The final, most controversial element of the plan allows the district to borrow $50 million against projected revenue from an extension of the 1 percent sales-tax increase. Local elected officials had been looking at that funding source as a way to tackle the city's financially draining pension fund.
And Sanchez says borrowing that money would add $15 million a year in borrowing costs to the district's debt.
"You can't tie our hands and limit our funding," Sanchez said. She noted that the specifics of her proposal still need to be finalized.
The Nutter administration did not provide comment late last night.
"We have the opportunity to make a significant short-term investment in our schools and prevent a looming catastrophe," Sanchez said.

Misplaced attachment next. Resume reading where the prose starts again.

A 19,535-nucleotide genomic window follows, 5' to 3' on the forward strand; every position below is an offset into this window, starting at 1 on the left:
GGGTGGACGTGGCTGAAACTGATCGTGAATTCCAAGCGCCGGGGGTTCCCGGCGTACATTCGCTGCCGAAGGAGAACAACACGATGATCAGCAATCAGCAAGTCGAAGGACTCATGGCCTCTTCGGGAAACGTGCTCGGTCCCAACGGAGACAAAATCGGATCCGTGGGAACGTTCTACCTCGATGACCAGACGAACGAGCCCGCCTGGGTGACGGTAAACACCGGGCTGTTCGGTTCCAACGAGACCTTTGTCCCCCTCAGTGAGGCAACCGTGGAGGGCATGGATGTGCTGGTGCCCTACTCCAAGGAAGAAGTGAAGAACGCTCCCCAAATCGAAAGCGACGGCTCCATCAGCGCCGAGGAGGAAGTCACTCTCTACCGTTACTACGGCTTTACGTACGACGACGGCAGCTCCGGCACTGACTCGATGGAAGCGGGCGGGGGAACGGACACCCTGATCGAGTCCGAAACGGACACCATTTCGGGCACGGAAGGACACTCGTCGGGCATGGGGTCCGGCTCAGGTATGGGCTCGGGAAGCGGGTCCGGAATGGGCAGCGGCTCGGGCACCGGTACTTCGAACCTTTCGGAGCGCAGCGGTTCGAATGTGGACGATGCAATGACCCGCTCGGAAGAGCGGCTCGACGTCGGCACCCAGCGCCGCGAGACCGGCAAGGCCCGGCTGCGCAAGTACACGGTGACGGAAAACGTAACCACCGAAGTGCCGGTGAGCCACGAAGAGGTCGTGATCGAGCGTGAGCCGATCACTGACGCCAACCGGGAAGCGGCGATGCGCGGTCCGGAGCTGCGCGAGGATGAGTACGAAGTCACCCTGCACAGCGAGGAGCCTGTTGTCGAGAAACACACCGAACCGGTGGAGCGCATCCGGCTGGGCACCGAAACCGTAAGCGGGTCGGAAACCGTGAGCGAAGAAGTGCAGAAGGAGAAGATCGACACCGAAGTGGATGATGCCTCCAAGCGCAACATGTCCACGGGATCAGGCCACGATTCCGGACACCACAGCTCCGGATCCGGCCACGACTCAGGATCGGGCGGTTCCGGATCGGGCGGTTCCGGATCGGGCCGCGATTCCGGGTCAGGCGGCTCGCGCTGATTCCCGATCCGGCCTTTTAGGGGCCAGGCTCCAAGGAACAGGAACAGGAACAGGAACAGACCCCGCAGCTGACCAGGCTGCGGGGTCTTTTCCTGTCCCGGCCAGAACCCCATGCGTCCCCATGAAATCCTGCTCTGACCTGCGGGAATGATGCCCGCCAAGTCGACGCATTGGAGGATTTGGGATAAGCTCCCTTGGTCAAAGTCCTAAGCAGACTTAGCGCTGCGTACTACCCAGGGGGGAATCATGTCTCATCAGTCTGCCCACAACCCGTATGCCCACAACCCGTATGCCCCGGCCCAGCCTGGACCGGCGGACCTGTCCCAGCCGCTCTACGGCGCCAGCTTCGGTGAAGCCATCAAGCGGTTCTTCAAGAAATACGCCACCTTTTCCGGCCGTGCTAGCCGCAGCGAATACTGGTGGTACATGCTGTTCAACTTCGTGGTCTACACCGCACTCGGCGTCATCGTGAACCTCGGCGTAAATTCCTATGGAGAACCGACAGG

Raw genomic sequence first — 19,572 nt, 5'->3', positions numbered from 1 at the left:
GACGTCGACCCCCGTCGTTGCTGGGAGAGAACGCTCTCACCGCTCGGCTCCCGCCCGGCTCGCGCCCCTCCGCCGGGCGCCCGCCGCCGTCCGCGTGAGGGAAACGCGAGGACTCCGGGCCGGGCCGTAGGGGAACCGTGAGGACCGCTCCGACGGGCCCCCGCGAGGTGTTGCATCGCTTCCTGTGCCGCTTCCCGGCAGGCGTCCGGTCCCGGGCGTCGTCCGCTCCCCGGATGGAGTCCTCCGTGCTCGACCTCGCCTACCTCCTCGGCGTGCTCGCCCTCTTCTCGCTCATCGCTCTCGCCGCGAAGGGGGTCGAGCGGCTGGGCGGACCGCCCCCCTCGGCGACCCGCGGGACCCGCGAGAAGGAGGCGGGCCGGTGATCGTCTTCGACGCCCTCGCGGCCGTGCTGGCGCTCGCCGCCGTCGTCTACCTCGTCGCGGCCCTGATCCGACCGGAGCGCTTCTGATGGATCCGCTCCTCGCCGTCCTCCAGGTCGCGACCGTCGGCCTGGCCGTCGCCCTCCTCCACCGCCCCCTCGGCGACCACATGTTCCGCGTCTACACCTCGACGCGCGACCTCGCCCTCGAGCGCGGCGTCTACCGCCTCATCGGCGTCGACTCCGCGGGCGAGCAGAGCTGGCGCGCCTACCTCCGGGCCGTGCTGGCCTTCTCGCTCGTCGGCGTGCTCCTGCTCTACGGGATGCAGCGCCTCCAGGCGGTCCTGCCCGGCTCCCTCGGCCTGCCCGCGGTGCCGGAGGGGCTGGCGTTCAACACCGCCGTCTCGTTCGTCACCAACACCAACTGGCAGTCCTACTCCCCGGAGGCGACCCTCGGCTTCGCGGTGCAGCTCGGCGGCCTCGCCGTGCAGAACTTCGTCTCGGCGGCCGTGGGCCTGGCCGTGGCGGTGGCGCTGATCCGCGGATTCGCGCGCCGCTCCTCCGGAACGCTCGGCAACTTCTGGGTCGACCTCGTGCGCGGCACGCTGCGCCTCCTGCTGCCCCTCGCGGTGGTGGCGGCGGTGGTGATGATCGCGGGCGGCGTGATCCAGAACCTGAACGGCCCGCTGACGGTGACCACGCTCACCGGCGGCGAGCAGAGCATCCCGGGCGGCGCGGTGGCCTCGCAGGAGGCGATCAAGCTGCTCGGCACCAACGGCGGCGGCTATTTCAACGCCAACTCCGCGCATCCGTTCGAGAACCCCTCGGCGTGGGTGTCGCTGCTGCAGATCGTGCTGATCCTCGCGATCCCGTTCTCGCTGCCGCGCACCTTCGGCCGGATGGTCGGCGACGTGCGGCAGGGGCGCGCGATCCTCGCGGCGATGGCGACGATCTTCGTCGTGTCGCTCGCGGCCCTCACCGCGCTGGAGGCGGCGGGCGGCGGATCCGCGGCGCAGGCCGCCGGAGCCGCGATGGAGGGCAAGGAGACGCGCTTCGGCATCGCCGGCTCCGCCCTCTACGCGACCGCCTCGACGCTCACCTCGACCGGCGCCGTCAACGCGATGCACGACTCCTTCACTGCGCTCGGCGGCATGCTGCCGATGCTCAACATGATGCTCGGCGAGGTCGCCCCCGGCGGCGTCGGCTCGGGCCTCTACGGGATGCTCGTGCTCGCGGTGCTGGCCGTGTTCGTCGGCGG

She urged Harrisburg to approve enhanced tax-collection legislation and a $2-per-pack tax on cigarettes. Council approved the tax increase in June, but state lawmakers did not pass legislation that would enable the city to enact the measure, which would bring in $46 million in its first year. State Sen. Anthony Williams plans on reintroducing it in the fall.
Sanchez said the city should revisit her earlier proposal to raise money for schools through a business tax known as use and occupancy, a shift in the millage rate for property taxes and Council President Darrell Clarke's proposals to advertise on city-owned property and sell off municipal assets.
Clarke, whom the Daily News was unable to reach for comment last night, has also been pushing an alternative plan that would split money raised from the sales tax between schools and the pension fund.
The district sent out more than 3,700 layoff notices in June but restored about 300 jobs last week.
On Twitter: @Jan_Ransom